Future Vertical Lift Engine Program on ‘Upward Ramp’
NASHVILLE, Tenn. – While the Army’s program to build a next-generation helicopter engine has faced its share of COVID-19 pandemic woes, the program manager said it is on an “upward ramp” for its first delivery in November.
The T901 engine will be ready for integration into the Future Air Reconnaissance Aircraft by late fall after the Army and the engine manufacturer General Electric ignited fuel in the engine to produce power for the first time in late March, said Col. Roger Kuykendall, program manager for aviation turbine engines.
“I’m very confident that November is the bottom line and confident in GE and those suppliers despite the challenges,” he said National Defense.
The Army initially expected the engine – known as the Improved Turbine Engine Program – to be set for takeoff in the spring of 2021. Both competitors for FARA told reporters during the Army Aviation Association of America summit in April that their prototypes are mostly finished and waiting for the engine integration.
While the engine program suffered the same supply chain issues that rocked the rest of the defense industry, advances in additive manufacturing and digital design alleviated the worst of it, according to GE executives.
“There are things that we can print into that additively manufactured part that we could not do any other way, and so it dramatically opens up the design space,” said Michael Sousa, GE’s product development manager for turboshaft engines.
While the parts for 80 percent of the engine’s components are ready, some are taking longer. The engine’s front frame – which is being additively manufactured – is the “pacing” part, Kuykendall said.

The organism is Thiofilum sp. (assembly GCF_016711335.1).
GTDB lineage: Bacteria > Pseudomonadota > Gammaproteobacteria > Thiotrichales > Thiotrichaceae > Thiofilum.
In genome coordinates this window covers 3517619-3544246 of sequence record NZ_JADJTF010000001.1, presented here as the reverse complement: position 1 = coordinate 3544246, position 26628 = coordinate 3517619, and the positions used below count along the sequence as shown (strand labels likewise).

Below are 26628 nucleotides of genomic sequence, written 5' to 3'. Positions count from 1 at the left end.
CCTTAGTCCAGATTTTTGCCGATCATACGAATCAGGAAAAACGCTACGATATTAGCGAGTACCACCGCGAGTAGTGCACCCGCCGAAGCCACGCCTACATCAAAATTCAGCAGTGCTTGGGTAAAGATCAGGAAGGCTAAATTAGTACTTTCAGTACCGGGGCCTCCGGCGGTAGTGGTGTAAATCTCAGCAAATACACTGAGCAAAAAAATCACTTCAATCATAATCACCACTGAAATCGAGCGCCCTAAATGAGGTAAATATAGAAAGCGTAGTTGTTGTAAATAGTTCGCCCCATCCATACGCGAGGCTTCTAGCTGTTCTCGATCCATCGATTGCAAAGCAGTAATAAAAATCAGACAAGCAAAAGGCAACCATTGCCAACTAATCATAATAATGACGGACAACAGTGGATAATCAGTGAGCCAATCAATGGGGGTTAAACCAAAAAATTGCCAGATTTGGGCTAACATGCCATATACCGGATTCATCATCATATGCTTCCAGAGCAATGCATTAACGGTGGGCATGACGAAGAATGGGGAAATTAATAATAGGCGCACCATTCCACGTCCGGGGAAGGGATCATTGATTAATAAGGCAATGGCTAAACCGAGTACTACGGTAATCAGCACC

The post-processing for the additively manufactured components requires additional development time, Sousa noted. However, the process has become “more streamlined” as the program has progressed, he said.
Even so, the engine is hitting major milestones.
It reached light-off at the end of March and ran a little more than seven hours in its first weeks, including some time at its max 3,000 shaft horsepower, Kuykendall said.
For the first seven hours, the team has focused on “breaking in” the engine, Tom Champion, GE’s T901 program director said. This involves monitoring data from more than 700 sensors on the test engine.
Ultimately, the development team will put the engine through its paces for about 100 hours before delivery.
Brig. Gene. Robert Barrie, the Army’s program executive officer for aviation, noted how quickly the program had come together.
“The team has fought through a tremendous amount of diversity for arguably what is one of our most important technologies,” he said during a media roundtable at the Army Aviation Summit.
Topics: Army News